Pedometers are a common instrument used to measure walking activity, yet reliability evidence in disability populations, particularly Down syndrome (DS), has received little attention. There may be systematic and random sources of error that could influence reliability under natural walking conditions. The purpose of this study was to examine the sources of variance and estimate reliability coefficients of spring-levered (SL) and piezoelectric (PZ) pedometers for adults with DS during a free-walking bout.
Seventeen adults with DS and 23 adults without a disability walked continuously for a 20-minute period wearing 2 types of pedometers, SL and PZ. Step counts were analyzed using Generalizability theory to partition and quantify variance components and calculate reliability coefficients.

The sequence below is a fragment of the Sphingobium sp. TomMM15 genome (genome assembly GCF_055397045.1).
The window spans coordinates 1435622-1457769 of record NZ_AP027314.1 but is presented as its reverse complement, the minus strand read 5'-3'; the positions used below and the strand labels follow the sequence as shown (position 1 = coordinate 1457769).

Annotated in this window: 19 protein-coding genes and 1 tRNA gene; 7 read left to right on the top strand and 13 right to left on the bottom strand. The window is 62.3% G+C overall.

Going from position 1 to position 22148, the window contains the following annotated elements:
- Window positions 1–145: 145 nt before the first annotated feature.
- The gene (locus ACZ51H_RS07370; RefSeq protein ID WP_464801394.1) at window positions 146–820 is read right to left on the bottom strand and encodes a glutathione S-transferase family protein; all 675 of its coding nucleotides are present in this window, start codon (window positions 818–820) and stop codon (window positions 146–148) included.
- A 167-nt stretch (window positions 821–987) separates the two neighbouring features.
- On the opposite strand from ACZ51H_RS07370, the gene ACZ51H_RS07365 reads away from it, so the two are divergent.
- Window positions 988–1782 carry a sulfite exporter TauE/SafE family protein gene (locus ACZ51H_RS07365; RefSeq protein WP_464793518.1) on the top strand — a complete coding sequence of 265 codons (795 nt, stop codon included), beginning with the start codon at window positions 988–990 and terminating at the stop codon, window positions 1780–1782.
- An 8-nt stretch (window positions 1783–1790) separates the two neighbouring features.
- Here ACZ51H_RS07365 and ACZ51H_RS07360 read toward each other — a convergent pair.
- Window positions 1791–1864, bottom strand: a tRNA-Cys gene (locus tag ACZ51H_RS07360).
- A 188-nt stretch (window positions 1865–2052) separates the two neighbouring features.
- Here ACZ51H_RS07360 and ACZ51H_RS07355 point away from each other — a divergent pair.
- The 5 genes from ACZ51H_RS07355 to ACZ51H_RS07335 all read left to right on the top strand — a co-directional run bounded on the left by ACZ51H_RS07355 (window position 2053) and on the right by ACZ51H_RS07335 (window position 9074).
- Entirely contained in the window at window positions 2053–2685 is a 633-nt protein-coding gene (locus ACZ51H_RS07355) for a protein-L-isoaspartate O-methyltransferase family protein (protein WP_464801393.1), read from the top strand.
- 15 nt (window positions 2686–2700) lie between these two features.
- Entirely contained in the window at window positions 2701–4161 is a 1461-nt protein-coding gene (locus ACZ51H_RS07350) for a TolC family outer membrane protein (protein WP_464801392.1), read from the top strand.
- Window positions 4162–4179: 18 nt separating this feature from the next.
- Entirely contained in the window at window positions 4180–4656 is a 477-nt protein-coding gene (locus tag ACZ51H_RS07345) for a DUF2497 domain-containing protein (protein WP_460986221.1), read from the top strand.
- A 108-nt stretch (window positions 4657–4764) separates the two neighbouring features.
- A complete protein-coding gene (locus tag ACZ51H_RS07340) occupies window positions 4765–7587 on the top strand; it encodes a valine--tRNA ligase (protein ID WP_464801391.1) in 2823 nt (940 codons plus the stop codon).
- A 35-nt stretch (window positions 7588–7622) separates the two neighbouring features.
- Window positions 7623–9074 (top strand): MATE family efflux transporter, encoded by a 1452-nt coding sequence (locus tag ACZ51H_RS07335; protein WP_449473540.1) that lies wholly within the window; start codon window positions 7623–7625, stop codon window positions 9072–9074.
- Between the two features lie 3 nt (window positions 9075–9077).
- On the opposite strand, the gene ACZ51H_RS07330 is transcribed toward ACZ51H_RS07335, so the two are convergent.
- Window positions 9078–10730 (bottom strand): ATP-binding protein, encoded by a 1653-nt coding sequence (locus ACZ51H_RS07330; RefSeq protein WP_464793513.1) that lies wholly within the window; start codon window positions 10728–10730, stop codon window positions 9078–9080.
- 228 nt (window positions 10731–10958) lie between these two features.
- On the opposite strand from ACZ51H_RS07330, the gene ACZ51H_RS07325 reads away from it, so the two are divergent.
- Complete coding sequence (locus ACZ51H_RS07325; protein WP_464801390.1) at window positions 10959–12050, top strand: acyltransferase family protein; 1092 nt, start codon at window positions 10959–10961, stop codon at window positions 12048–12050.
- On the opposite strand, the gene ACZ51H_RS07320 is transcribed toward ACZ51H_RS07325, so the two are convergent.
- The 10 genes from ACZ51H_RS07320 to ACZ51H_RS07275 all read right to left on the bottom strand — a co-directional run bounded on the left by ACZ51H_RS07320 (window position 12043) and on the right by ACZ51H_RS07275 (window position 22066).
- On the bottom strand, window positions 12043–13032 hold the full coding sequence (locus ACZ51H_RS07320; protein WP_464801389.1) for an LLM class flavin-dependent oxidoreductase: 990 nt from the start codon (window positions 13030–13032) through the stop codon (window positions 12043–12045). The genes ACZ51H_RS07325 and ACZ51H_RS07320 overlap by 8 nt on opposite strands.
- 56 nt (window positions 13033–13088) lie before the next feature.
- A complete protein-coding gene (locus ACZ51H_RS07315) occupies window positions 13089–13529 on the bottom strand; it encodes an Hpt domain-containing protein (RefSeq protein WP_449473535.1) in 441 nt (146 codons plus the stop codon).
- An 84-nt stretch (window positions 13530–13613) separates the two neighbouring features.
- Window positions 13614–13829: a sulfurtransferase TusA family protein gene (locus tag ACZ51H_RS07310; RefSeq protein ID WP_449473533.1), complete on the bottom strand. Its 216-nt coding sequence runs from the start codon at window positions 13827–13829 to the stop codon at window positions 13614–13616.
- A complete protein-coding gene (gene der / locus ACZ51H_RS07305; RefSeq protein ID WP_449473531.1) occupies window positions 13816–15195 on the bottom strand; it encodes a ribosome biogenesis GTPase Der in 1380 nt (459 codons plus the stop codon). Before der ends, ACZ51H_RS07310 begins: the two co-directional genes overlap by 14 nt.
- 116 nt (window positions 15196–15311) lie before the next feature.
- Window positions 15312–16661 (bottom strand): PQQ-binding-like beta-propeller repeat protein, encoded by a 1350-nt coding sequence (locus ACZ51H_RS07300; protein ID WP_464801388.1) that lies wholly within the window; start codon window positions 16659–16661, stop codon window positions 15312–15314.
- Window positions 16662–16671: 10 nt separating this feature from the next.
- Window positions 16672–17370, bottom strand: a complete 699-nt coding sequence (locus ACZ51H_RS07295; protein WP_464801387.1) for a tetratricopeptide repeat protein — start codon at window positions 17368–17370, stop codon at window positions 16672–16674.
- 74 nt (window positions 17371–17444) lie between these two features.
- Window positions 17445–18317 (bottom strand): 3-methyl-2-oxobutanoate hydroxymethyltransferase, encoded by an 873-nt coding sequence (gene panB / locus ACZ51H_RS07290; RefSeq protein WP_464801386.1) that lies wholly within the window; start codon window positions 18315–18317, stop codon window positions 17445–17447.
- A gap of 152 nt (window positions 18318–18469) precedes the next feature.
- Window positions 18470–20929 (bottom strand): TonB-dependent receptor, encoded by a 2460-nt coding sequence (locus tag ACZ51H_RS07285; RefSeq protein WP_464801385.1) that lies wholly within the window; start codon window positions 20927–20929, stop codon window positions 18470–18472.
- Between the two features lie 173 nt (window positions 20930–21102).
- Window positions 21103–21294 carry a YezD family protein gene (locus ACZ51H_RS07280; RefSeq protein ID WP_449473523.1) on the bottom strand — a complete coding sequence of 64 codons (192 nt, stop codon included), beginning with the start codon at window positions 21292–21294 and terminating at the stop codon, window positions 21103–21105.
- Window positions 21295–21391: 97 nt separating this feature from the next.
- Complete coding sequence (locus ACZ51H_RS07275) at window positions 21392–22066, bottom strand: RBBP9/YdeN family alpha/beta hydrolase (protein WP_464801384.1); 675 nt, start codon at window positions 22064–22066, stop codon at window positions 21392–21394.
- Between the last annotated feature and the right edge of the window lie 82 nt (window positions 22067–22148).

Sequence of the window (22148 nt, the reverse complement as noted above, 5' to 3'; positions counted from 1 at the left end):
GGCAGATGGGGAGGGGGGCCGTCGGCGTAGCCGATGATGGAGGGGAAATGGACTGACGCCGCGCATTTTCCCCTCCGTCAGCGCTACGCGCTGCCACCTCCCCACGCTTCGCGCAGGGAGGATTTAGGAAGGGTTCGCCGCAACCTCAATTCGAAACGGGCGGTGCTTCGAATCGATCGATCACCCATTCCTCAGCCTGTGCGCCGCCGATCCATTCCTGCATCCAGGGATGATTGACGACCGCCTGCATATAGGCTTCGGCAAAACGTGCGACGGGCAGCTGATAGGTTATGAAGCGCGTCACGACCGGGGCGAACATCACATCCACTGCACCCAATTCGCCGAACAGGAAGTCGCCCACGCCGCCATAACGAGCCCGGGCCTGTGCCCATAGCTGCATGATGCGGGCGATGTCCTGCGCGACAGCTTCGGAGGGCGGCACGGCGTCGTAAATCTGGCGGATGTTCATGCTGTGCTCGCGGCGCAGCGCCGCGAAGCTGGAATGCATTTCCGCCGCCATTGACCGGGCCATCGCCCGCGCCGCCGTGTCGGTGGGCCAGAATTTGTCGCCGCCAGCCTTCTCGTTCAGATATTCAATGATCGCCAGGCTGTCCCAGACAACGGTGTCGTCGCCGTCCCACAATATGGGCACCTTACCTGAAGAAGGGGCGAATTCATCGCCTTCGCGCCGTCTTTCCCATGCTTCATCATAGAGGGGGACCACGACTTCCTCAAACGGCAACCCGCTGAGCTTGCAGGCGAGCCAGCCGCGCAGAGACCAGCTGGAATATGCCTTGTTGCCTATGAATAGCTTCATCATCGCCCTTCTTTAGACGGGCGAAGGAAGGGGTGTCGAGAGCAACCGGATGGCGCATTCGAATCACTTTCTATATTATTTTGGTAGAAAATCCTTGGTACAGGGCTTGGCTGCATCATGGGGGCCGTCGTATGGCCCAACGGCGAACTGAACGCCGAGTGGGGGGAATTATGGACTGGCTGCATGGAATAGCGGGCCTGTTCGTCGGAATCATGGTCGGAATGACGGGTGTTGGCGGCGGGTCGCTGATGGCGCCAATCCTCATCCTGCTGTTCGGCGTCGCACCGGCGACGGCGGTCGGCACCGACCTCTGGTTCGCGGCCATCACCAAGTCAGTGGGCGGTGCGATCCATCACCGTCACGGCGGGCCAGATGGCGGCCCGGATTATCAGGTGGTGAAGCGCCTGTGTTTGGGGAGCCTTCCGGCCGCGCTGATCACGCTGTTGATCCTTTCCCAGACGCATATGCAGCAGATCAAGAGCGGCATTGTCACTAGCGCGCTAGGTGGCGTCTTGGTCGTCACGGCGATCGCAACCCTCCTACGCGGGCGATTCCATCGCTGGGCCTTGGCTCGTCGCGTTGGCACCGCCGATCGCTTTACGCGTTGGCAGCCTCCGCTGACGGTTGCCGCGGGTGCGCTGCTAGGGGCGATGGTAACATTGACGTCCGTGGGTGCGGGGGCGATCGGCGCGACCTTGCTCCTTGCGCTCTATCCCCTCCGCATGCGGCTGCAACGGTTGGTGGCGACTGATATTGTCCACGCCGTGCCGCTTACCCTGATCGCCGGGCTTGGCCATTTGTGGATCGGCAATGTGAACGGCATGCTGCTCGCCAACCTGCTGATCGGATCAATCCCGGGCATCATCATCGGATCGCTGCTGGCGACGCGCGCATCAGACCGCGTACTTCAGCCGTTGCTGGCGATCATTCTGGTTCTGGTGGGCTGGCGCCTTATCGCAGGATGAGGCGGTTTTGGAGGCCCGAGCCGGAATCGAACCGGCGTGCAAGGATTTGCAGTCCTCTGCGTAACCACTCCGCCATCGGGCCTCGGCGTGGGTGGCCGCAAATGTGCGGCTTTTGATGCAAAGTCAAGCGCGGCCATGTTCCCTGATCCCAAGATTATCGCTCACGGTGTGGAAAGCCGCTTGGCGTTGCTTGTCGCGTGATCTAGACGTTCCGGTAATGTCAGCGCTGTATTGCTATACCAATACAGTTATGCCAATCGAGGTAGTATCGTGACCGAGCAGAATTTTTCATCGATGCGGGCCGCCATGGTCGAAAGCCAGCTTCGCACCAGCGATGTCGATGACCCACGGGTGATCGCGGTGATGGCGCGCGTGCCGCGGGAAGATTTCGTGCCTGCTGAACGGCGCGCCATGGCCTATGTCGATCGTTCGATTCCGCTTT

The largest variance component was due to individual participant differences. Adults with DS demonstrated greater intraindividual variability, but also had relatively low proportions of residual variance, or unexplained error. The SL pedometer showed problems with interunit variance while the PZ pedometer demonstrated little systematic error. Reliability coefficients were consistently higher for the PZ pedometer.
This study found minimal systematic error and moderate reliability evidence for the PZ pedometer. This type of pedometer may be used in future research for adults with DS.